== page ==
Why The Spanish Are Losing Sleep
Spaniards sleep about 53 minutes less than the European average, but does this mean they are overworked? Not exactly. Well, at least not quite yet. In many small Spanish towns, most citizens still take a mid day siesta which is born from the unbearable afternoon climate in the country of Spain.
However, few people in cities can take a siesta which is creating a transition from a culture that affords themselves siestas to one that doesn’t. While it may not be a massive change for those who work indoors (thanks to air conditioning, it is those who work in construction or in the realm of agriculture to work in the heat of the afternoon, but the mounting pressure to scrap the split work day is because of its impact on work-life balance, not because people are worried they’re not getting enough sleep.
The other factor that affects Spaniards’ sleeping habits is that the country is in the “wrong” time zone. Geographically, Spain should be on Greenwich Mean Time, but in 1942, Francisco Franco switched the nation to European Central Time in solidarity with Adolf Hitler, and oddly none of his successors made plans to change it back.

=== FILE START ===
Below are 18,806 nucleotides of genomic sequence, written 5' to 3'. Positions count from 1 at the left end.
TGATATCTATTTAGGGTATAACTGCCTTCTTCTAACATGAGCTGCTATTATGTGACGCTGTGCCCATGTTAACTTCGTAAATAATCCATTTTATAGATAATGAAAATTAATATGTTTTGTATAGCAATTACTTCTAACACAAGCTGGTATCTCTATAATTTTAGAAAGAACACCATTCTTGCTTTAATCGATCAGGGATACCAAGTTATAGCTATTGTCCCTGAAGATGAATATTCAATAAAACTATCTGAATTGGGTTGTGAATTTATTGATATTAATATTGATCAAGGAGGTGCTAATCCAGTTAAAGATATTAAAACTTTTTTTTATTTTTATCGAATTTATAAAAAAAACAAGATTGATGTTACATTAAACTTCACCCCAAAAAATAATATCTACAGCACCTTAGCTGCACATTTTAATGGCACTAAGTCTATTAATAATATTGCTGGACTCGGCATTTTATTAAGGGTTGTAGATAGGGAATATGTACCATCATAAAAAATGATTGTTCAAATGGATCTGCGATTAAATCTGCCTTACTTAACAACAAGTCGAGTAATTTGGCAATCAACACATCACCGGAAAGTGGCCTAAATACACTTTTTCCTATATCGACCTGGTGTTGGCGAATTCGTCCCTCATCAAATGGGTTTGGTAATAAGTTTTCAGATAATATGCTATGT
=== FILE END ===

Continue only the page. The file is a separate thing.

In due course the clocks may change, but for Spaniards, family and social life will always take priority. If enjoying a family dinner or a drink with friends means missing an hour’s sleep, you probably won’t find too many to complain.
We hope you’ve enjoyed learning about Why The Spanish Are Losing Sleep! What are your thoughts on the barriers to sleep that the Spanish are navigating daily? Would changing the time zone help matter? Join the conversation below!